FT. LAUDERDALE, April 26. IT was that noted worldly philospher, sage and former Major League pitching star Satchel Page who once opined: "Never look back; somebody may be gaining on you."
This advice is particularly appropriate in view of the results from the YMCA Short Course Nationals held at the Hall of Fame Pool here April 5-7, where Montgomery's 16-year-old Amy Wheatley sent a message to Mlles. Tara Kirk and Agnes Kovacs: "I'm gaining on you — fast."
The Montgomery, AL. youngster won both breaststroke races and in the 200 broke the decade-old meet record of 2:12.95 by former University of Michigan All-America Rachel Gustin (2:13.95), with a fine 2:12.57.
That time ranks her as one of the fastest 15-16 girls nationally.
Gustin is still the Wolverines' and Big 10 record-holder with her 2:10.37 from the 1995 NCAA Championships, where she was silver medalist.
The Super "K" ladies — Kirk and Kovacs — were one-two at last month's NCAAs in Athens with the former, swimming for Stanford, winning in an American/NCAA record 2:07.36.
Arizona State's Kovacs' runner-up 2:07.64 is history's second-fastest performance and she's also reigning Olympic and World Champion.
Wheatley's 100-winning swim, 1:02.98, was just off the meet record of 1:02.25 by former Upper Main Line Y and current Penn State All-America Corrie Clark.
Runner-up in the 100 breast was Sarasota's Anne Bavbicz (1:03.70). She leads the nation's prepsters with her 1:01.98 from last November's Florida state championships, swimming for (where else?) Sarasota High, Kim Linehan's old alma mater. Babicz, an 1lth-grader, also won the 100 fly here (55.80) and is definitely an up-and-comer.
In the team race, Cincinnati's powerhouse M.E. Lyons/ Anderson Barracudas — who last summer won both the women's and men's titles — went themselves one better this spring wtih Coach Ed Bachman's charges scoring repeat titles in both and the overall championship too.
Although she didn't set any records, 17-year-old North Central's Ashley Carusone splashed to four individual wins to take home high point honors. Close behind was Champaign County's Michael Alexandrov, 16, who had three wins and a second place finish.
Carusone started off with a win in the 500 free (4:49.30 to San Pedro's Katie Ball's 4:49.93). Then she raced to a gold in the 200 free(1:49.32-1:49.78 over Winston-Salem's Brittany Johnson), got her third
No. 1 in the 200 fly (2:00.61) with Johnson again second (2:02.20), and closed out her week's work with a 4:15.98 400 IM victory.
Her fly time was just six tenths off the meet-record of 2:00.01 by another former Wolverine star, Talor Bendel, who swam for the M.E. Lyons/Anderson Barracuda Sharks during her Y career.
Carusone's 400 IM clocking was a mere .08 off the meet-record of 4:15.90 by former USC All-America Sarah Maggio, whom Trojan coach Mark Schubert recruited from the N.W. DuPage Y team in Illinois.
Alexandrov's wins were in the 400 IM, the 200 breast and the 200 fly. His 3:53.56 in the medley was not too far off current Harvard star Dan Shevchik's record of 3:52.90. In the 200 breast he went a 2:01.41 to UML's Chris Ippoliti's 2:02.00, while in the 200 fly Alexandrov won in 1:50.77 to MEL's Marty Tomes' 1:50.86.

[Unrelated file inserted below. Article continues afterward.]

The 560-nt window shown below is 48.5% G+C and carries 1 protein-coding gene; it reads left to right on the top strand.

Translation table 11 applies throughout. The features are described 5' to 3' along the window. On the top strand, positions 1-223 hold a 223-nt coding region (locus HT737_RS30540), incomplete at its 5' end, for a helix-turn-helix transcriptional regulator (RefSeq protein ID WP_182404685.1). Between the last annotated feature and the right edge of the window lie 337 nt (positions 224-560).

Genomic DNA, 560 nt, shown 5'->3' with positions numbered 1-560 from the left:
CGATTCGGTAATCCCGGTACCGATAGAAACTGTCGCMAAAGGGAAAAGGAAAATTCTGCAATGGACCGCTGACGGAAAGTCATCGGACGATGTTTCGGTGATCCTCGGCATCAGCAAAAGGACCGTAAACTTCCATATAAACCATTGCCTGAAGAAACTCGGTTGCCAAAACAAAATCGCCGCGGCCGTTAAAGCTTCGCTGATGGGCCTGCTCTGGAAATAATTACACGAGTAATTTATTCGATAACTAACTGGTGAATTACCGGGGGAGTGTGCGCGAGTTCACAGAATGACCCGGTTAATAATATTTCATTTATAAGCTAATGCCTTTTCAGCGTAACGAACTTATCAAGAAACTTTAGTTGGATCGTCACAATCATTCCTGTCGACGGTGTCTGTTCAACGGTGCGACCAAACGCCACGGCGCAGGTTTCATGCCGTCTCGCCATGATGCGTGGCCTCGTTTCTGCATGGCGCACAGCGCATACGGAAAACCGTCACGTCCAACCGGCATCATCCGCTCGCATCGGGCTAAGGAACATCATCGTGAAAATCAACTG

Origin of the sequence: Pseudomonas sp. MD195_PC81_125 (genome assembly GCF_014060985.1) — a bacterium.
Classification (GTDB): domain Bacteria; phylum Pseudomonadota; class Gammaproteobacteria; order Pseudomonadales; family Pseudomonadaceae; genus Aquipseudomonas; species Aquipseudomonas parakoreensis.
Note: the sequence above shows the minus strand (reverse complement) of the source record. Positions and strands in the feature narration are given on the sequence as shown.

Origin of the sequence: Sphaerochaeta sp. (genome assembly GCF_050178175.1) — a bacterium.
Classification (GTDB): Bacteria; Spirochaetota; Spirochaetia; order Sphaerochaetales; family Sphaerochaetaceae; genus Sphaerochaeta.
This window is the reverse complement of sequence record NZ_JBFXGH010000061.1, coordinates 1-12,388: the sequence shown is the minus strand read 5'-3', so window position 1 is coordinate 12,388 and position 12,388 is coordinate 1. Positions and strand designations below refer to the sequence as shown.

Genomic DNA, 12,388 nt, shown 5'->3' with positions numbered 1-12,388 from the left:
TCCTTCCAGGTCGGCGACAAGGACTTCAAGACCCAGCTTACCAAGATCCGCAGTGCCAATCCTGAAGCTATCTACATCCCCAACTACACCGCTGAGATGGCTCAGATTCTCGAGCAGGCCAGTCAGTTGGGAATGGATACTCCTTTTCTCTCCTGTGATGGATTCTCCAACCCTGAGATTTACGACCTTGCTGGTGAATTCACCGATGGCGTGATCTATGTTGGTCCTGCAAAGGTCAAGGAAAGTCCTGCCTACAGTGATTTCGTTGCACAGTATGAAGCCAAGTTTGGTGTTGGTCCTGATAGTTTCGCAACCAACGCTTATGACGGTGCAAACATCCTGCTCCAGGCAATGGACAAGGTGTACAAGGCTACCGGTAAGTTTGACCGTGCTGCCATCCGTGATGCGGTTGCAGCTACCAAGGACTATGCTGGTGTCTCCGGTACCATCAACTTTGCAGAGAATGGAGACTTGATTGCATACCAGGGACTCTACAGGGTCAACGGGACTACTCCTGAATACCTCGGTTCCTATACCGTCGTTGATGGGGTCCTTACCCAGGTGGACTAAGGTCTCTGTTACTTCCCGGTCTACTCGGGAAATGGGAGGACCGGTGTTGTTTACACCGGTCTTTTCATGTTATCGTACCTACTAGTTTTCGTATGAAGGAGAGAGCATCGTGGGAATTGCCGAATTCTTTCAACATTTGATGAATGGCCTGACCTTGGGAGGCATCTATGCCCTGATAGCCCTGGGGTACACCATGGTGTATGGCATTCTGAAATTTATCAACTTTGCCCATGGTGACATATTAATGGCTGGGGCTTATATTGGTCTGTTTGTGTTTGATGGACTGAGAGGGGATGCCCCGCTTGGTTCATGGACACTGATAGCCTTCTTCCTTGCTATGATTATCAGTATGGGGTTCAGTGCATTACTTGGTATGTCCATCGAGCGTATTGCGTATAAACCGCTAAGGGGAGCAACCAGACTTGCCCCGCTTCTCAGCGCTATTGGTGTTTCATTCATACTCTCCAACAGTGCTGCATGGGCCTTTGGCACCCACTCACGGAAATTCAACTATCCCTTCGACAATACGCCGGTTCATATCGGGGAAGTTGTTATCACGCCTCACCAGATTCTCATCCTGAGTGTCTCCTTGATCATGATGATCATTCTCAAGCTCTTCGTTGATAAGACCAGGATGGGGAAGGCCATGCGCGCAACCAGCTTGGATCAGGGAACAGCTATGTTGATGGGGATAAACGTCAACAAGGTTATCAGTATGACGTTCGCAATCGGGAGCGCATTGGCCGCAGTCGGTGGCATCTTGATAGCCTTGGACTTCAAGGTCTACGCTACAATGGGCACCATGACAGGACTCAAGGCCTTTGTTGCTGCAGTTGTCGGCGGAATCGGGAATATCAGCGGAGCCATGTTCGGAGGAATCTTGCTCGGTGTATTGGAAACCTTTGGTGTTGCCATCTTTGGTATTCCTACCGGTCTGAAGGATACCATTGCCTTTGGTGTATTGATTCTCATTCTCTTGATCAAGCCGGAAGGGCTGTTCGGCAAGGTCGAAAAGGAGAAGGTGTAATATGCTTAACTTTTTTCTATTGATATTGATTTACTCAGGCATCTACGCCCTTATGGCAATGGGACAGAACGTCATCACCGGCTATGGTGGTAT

Grand Rapids' Scott Weir won the 200 IM in 1:49.87, with Alexandrov second in 1:51.38.
Tomes, second in the 200 fly, was also second in the 100 fly, this time behind Lakeland's Gary Grant (48.73-49.36) and his sister, Megan, won the 100 back (57.11).
San Pedro Peninsula Y's Katie Nelson scored a pair of distance wins, racing to the 1000 free (meet-record 9:55.64) and the 1650 (16:27.76). Lyons' Ball was second in both (9:57.78-16:41.12).
Lyons' Kevin Nead, 16, dominated the men's distances, winning the 500 (4:30.19), the 1000 (9:18.51) and the 1650 (15:35.88). He also chased Alexandrov in the 400 IM, finishing a close second in a pr 3:54.35.
A 3:53-3:54 400 IM for a 16-year-old boy is a very respectable time. However, they'll have to do some major dropping to get the 15-16 NAG record, which is
3:42.08 by a certain Baltimore native who happens to be world record-holder/World Champion in the 200 meter butterfly — Master Michael Phelps — who did that IM last month at a meet in Virginia.
Phelps' time is history's ninth-quickest performance (sixth performer).
Winston-Salem's Johnson, in addition to her runner-up finishes in the 200 fly, 400 IM and 200 free, finally climbed atop the podium in the 200 IM when she went a winning 2:02.10.
The men's 200 free went to Roanoke's Guwstavo Calido (1:40.16), who was runner-up in the 500. The meet-record is 1:36.42 by Champaign's Dan Trupin. In this year's Pac-10 Championships, Trupin upset Stanford teammate Markus Rogan in a stunning 1:43.83, a 17-18 NAG record and fourth-fastest performance ever (third performer).
Rogan, hwoever, came back to win NCAAs (1:44.03) with Trupin second (1:44.08).
As another example of how success at Y Nationals can translater into success at the Olympics, look no further than a cerrtain former University of Tennessee swimmer Matt Vogel, who was an obscure and unheralded Y swimmer a quarter-century ago.
To the surprise of almost everyone save perhaps himself and his college coach, Ray Bussard, Vogel made the 1976 Olympic team and won the Montreal 100 fly gold over favored U.S. teammate Joe Bottom, then a star at USC.
Another former Tennessean who parlayed success at Y Nationals into something just a tad bigger is breaststroker Jeremy Linn, who won the 100 in '94 with his meet-record 54.76, still No. 1. Two years later he won silver at the Atlanta Olympics, won a gold on the 400 medley relay and holds the American/NCAA century record (51.86) from the 1997 Southeastern Conference Championships — history's only sub 52.0.
— Bill Bell